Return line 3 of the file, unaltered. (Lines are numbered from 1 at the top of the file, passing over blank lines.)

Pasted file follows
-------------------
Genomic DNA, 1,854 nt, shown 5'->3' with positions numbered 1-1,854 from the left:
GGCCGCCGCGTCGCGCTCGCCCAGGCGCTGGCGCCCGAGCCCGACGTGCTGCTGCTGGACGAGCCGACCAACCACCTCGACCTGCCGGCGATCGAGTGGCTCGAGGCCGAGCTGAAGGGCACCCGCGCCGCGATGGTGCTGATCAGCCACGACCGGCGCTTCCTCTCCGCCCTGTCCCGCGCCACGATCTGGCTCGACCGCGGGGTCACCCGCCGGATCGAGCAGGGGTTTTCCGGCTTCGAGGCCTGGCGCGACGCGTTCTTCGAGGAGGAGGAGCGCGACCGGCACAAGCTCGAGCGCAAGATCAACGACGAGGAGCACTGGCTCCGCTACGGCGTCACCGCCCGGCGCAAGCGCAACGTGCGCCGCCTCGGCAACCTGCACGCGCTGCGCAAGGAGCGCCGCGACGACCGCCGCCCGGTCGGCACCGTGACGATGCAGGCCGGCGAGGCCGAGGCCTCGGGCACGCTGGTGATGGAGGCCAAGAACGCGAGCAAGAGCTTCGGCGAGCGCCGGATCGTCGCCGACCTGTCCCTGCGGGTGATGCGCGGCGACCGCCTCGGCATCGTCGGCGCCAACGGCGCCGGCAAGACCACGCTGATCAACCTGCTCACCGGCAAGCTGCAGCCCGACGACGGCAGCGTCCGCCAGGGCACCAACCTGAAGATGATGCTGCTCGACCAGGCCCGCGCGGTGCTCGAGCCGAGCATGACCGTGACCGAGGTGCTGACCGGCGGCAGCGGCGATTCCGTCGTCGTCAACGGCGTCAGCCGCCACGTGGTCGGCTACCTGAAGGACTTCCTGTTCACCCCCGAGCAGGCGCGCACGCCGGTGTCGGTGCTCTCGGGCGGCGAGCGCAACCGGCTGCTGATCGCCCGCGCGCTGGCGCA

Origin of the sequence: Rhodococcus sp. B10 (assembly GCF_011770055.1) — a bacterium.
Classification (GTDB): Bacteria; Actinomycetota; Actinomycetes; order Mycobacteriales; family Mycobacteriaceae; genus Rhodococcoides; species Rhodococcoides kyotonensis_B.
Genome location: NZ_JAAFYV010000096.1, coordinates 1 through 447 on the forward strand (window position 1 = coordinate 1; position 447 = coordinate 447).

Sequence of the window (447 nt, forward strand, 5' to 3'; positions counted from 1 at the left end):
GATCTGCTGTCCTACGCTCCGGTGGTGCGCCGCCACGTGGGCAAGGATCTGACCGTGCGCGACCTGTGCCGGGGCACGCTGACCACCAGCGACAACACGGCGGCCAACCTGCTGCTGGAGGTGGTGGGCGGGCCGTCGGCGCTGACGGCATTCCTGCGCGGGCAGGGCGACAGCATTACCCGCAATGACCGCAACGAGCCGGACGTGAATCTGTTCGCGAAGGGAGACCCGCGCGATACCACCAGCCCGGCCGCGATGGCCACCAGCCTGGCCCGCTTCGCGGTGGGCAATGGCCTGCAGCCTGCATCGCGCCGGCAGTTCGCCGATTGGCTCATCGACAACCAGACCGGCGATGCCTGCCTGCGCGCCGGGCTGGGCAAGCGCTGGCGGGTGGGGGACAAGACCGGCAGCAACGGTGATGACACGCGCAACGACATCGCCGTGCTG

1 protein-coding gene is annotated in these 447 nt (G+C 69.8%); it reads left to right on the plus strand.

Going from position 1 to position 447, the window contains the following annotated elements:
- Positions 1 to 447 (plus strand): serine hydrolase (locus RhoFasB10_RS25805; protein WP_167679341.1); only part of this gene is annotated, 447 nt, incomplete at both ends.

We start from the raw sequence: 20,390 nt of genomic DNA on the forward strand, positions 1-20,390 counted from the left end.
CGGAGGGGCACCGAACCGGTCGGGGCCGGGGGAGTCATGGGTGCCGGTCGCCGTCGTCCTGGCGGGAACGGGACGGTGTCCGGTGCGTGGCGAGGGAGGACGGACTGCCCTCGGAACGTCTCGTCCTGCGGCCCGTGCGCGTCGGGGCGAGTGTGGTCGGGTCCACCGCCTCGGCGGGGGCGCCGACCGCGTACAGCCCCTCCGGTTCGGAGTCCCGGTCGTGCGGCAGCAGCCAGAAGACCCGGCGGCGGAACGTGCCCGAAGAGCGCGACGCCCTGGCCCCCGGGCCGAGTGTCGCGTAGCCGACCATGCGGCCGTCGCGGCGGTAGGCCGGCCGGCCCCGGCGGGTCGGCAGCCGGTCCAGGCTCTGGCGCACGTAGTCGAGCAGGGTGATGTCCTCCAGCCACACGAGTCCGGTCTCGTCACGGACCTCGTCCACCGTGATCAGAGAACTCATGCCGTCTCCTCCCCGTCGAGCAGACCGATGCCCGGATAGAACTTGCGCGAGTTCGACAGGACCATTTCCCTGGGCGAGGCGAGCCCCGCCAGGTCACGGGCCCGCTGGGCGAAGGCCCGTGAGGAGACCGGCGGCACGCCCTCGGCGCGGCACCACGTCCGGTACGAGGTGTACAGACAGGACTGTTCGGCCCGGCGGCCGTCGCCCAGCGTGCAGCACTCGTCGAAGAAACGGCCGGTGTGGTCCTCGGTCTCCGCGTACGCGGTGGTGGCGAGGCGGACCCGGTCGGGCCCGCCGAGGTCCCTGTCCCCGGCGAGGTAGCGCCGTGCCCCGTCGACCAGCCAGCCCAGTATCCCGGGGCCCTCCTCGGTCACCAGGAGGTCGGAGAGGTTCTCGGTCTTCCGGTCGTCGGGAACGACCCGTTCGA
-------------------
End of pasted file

Origin of the sequence: Rhodococcus sp. B10 (assembly GCF_011770055.1) — a bacterium.